Nevertheless, Treasury claims that such reporting would close the tax gap with business income, saying that “revenue loss is driven primarily by the lack of comprehensive information reporting and the resulting difficulty identifying noncompliance outside of an audit.” Despite the lack of supporting evidence, it appears that Treasury is content with implementing a heavy-handed approach destroying what little is left of financial privacy.

It’s ironic that such a proposal would come from an administration that professes a desire to address the unbanked, underbanked, and underserved communities. When one-third of unbanked households (over 2 million households) currently state that their reason for not having a bank account is because they do not trust banks, this further erosion of financial privacy will only make the problem worse. It seems clear that Treasury does not care about Americans’ financial privacy nor do they understand a fundamental issue underlying the unbanked epidemic in the U.S.

Are these and other Americans justified in not trusting the IRS with their financial information? Being only six years removed from 700,000 Americans having their taxpayer accounts hacked, and considering there are currently 1.4 billion attempted cyberattacks against the IRS each year, Americans’ concerns are more than justified. It would be gross negligence to hand over an abundance of unnecessary personal data to an institution that is both a prime target for hackers, and is inadequately prepared to secure such information.

In addition to consumer-side privacy issues, financial institutions would also be tasked with overburdening and extensive reporting requirements. These very same institutions that proved to be invaluable components of our economy at the onset of COVID-19 would have been strong-armed into ramping up their compliance departments just to hand over more sensitive personal information to the IRS. While technically these are private actors, such a requirement would have made every financial institution a de facto arm of the government. It’s already worrying enough that these same financial institutions must comply with the over-intrusive and problematic Bank Secrecy Act. Adding this new layer of tax reporting compliance would have been an unimaginable expansion of the financial surveillance state.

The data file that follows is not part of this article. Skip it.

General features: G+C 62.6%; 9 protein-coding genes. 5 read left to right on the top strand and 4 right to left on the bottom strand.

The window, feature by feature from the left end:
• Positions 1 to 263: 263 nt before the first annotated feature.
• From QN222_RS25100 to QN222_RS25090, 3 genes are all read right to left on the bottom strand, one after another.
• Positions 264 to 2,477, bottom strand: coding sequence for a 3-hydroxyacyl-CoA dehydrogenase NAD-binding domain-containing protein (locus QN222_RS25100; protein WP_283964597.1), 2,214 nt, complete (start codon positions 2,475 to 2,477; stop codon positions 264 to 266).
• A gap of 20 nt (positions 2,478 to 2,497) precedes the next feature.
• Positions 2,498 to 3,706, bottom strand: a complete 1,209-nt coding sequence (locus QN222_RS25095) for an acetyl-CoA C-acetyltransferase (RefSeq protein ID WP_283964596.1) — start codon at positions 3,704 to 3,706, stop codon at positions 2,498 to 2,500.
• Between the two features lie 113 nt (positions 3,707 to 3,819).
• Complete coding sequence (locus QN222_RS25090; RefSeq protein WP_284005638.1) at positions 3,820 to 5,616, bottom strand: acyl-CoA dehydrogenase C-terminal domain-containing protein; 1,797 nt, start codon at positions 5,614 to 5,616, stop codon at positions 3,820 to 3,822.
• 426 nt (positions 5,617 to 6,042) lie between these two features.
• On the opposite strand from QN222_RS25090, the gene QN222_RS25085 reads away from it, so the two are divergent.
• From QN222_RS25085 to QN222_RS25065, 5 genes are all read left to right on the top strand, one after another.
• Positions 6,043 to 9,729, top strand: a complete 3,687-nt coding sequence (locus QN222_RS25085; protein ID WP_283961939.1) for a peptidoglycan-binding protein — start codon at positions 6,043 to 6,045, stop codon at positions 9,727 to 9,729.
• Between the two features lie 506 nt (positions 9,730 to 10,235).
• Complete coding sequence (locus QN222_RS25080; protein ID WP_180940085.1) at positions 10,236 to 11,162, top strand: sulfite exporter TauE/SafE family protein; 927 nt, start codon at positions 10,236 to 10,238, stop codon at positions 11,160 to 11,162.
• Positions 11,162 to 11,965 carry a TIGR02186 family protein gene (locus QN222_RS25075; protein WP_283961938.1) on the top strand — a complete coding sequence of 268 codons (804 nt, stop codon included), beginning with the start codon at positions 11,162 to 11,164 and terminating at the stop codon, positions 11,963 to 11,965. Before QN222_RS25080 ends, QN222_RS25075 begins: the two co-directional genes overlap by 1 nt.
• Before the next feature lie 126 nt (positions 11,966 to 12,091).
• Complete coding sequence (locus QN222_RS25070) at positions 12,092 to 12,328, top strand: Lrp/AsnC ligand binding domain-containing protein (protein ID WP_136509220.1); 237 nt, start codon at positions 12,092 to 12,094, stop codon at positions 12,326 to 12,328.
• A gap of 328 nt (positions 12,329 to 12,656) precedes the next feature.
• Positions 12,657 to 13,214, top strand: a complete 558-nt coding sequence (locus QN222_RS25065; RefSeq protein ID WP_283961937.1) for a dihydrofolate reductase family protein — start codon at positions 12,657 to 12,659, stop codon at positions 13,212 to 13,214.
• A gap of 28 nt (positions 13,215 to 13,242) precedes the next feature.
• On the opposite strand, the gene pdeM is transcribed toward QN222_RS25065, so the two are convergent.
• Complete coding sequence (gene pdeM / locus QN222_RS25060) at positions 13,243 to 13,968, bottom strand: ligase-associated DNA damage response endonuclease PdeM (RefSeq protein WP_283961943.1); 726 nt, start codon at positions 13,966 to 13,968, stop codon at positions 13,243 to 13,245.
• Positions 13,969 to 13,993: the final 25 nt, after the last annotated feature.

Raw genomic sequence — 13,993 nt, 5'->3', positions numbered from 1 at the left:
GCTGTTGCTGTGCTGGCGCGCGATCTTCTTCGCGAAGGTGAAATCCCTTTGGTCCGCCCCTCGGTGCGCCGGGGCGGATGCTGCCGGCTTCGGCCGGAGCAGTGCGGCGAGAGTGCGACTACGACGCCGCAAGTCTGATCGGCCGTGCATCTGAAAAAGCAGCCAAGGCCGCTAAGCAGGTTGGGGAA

Fortunately, Republicans harmoniously voiced their opposition to this proposal while it was under consideration. This month, prior to the reconciliation text being released, I was happy to join my Republican colleagues in sending a letter directed to Speaker Pelosi, Ways and Means Chairman Neal, IRS Commissioner Rettig, and Treasury Secretary Yellen outlining our concerns about the impact such a reporting requirement would have on Americans and financial institutions. I was glad to see that the proposal was not included in the drafted tax legislation this week, however I suspect that such a proposal will not go away overnight given this Administration’s tendency to advocate for an empowered surveillance-state.

It’s evident that Biden’s agenda has no bounds when it comes on intruding against our personal liberties and hurting our financial institutions. Regardless of one’s political affiliation, this is a proposal that should give us pause. Should this surveillance regime had been implemented, what would’ve been next? Beyond destroying the value of the dollar with runaway inflation, will the federal government continue to consider filtering bank transactions? Or allow credit for only those whose transactions fit with the Administration’s priorities?